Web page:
Even if the individual is avoiding or refusing treatment, getting help for yourself may provide you with a better understanding of how to deal with issues that arise. And the better knowledge you have, the better a position you may be in to help.

Having a family member who has suffered can be harder on you than you know. Too many people don’t know how to get the help they need for their loved ones, and too many of our loved ones suffer for too long because they are afraid of the affects that the ones they care about most will face.

   CALL NOW 1-800-951-6135

Chris Brown and Lil Wayne Targeted in Federal Drug Investigation

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Chris Brown and Lil Wayne Targeted in Federal Drug Investigation

Author: Shernide Delva 

Chris Brown and Lil Wayne are in hot water after both artists were alleged to have incriminating text messages.  Both were named in a federal drug investigation of music producer Harrison “Cuban Harry” Garcia, who stands accused of dealing cough syrup and other narcotics.

Garcia allegedly sent incriminating texts that have implicated himself, Chris Brown and Lil Wayne in drug dealing.  Authorities presented screenshots from Garcia to one of Lil Wayne’s underlings that reference a marijuana deal:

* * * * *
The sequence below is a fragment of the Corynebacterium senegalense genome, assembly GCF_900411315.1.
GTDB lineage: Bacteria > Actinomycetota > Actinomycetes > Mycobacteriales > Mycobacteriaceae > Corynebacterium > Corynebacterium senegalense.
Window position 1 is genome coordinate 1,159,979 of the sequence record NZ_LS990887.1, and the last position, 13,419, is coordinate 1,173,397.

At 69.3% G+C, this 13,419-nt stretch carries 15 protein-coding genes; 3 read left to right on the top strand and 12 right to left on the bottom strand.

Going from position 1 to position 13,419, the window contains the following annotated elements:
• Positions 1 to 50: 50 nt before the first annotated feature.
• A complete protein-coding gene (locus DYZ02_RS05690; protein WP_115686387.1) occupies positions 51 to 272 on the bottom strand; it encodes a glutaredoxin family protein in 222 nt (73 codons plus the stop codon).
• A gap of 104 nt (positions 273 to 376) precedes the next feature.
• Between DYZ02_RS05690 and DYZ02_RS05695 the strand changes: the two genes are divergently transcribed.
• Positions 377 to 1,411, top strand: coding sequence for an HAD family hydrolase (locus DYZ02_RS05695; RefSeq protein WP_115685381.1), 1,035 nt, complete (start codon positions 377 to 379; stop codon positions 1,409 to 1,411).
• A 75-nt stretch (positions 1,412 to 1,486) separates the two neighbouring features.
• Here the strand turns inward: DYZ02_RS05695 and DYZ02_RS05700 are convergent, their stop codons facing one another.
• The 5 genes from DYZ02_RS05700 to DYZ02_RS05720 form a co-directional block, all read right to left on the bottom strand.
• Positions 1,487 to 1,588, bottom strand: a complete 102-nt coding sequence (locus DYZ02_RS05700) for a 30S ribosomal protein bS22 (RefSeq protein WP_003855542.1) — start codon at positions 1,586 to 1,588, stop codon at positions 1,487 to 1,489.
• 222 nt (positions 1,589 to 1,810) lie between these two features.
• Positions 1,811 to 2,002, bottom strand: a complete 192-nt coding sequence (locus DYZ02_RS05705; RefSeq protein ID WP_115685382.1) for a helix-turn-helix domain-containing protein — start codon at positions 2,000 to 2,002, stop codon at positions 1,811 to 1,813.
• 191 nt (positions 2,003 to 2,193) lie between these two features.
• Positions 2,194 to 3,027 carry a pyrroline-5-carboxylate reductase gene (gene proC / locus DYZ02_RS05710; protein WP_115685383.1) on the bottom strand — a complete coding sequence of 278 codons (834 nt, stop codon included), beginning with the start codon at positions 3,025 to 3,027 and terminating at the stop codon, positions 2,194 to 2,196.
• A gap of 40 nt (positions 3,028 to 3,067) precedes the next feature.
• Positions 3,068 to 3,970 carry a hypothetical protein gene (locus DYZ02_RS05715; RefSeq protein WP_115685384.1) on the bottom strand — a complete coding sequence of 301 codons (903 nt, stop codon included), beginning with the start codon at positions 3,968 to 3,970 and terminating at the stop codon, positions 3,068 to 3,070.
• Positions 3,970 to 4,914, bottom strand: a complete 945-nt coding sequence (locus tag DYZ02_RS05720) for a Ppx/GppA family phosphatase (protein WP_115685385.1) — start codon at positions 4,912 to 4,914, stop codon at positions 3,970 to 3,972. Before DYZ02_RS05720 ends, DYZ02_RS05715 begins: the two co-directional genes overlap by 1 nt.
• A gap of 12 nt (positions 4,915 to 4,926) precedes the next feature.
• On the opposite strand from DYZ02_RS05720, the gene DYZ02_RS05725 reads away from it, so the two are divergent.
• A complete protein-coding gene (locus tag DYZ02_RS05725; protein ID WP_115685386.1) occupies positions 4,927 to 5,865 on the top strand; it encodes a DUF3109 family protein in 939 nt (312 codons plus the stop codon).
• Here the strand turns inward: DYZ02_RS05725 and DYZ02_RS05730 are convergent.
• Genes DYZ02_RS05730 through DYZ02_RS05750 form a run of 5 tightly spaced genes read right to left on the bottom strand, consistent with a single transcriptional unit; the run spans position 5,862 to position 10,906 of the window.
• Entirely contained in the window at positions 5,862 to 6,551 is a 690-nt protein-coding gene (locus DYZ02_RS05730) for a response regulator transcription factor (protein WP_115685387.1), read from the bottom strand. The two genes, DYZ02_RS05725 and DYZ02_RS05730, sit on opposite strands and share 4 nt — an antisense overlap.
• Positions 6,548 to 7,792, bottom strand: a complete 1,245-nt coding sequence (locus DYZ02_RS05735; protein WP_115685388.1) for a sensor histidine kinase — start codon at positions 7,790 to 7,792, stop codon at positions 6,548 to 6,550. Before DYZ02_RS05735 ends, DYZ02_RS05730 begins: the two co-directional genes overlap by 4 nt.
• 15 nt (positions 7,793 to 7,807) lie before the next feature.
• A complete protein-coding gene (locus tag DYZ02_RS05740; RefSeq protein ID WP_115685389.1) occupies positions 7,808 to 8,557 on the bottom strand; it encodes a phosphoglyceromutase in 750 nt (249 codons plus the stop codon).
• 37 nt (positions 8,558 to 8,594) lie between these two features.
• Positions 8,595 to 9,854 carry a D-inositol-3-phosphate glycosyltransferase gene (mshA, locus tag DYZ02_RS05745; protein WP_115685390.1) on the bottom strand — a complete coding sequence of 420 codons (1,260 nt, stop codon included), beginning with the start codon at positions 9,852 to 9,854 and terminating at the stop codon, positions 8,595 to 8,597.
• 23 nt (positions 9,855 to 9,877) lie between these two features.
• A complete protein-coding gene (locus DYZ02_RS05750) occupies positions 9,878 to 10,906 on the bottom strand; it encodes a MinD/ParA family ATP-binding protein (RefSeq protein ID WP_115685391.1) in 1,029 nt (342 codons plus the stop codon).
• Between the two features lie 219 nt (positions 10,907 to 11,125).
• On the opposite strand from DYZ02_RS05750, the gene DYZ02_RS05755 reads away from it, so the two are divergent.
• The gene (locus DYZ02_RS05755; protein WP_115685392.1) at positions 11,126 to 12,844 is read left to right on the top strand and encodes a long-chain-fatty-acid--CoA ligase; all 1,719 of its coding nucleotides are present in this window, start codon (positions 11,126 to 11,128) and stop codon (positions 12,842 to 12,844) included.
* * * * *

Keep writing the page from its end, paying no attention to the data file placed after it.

“I’ll shoot u some trees… It’s for Wayne.”

Garcia also admitted to police that he sold “a lot of narcotics” to Wayne.

Garcia has texts sent to a female friend in which he brags about receiving a bank wire for $15,000 from a “Christopher Brown,” according to U.S Homeland Security.

“Look who put money my account,” Garcia wrote to his friend. When the friend questioned what the money was for, Garcia responded, “Drugs … lean and sh*t.”

Lean, also known as “sizzurp” or “purple drank” is a cocktail of prescription-strength cough syrup mixed with Sprite or Mountain Dew and Jolly Rancher Candy. It has been popularized for many decades by rappers like Lil Wayne and R&B singer Chris Brown. It also was mentioned in the song ’Sippin on some Sizzurp” by Three 6 Mafia.

Both Lil Wayne and Chris Brown have a history of trouble with this particular drug cocktail. Lil Wayne suffered seizures, and Chris Brown’s associates claim Brown is sipping his way to rock bottom.

On Garcia’s Instagram, there are photos of stacks of cash funds and drugs; this is what initially attracted federal investigators in the first place. Homeland Security agent Geoffrey Goodwin presented the photos to the jury that featured piles of gold jewelry, a pendant featuring purple liquid in a foam cup (usually what lean is slurped from) and teeth grillz that were “somewhat bejeweled.”

“I had an image to portray, to boost up my followers,” Garcia said in court, explaining the photos. “I guess it’s just the music industry.”

Garcia has been caught selling drugs to informants twice and has been arrested for his involvement in pharmacy robberies in Florida. The investigation is still open.

As of today, Garcia’s accounts are now on private. In the past, he was known for posting photos with extravagant cars, guns, and sneakers.

—-